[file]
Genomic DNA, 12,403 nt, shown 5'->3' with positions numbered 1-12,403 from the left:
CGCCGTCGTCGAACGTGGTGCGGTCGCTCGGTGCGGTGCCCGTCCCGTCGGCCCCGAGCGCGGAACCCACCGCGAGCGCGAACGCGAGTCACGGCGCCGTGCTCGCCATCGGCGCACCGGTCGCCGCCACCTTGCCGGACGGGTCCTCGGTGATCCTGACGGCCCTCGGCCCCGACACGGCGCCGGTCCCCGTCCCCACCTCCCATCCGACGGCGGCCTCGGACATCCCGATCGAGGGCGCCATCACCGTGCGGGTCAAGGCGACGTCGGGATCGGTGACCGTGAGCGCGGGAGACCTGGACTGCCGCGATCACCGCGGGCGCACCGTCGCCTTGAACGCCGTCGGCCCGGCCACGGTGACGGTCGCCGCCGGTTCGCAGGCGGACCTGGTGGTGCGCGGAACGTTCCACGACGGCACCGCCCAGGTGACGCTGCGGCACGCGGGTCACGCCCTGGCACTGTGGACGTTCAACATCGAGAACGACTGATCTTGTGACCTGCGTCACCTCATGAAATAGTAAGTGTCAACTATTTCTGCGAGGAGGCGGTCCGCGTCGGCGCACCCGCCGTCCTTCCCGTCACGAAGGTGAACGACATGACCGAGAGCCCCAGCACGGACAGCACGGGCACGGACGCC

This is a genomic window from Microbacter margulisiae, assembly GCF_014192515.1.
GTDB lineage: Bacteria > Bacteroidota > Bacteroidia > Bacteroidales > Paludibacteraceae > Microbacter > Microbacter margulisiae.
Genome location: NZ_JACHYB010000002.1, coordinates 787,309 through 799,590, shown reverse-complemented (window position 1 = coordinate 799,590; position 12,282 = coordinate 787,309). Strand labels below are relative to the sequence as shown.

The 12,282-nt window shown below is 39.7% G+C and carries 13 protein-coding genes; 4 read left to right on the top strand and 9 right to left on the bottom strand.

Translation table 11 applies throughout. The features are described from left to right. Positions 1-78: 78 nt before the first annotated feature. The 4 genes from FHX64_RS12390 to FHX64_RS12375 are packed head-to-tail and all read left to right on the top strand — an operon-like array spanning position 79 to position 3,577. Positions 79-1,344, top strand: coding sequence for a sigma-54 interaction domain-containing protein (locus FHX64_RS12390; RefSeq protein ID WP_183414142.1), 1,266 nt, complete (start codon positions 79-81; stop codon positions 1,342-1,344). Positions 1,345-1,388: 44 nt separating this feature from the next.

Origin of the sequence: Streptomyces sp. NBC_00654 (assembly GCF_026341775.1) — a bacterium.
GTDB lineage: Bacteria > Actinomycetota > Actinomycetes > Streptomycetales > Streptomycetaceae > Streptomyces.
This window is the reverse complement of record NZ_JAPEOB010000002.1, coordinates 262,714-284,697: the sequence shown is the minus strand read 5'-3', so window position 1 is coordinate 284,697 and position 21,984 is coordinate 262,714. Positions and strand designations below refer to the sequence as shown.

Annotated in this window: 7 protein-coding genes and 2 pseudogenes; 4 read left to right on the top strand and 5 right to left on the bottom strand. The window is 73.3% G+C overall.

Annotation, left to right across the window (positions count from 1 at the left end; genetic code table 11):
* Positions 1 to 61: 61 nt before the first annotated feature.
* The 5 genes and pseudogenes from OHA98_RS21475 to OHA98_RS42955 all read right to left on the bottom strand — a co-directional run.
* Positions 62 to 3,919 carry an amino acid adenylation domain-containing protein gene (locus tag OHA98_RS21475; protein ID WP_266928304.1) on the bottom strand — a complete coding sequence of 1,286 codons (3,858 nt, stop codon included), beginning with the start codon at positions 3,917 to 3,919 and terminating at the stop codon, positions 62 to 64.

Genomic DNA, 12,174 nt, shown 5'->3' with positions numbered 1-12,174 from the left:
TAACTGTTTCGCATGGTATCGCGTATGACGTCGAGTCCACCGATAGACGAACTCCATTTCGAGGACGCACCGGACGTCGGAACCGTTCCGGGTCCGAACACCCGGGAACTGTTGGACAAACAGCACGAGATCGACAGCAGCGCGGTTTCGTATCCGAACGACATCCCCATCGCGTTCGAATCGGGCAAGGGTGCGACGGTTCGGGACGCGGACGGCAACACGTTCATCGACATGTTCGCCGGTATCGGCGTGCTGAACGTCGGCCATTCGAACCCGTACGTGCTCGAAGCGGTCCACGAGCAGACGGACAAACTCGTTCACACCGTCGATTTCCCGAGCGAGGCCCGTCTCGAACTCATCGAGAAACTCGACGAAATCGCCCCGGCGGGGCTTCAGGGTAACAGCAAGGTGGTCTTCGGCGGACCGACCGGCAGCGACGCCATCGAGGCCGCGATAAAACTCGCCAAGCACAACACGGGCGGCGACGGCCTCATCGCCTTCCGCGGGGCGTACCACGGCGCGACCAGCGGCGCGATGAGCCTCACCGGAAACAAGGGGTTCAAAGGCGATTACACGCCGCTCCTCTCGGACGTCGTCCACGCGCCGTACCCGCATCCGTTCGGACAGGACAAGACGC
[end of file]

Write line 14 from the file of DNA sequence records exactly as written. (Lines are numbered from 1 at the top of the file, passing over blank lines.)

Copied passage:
* The 5 genes and pseudogenes from OHA98_RS21475 to OHA98_RS42955 all read right to left on the bottom strand — a co-directional run.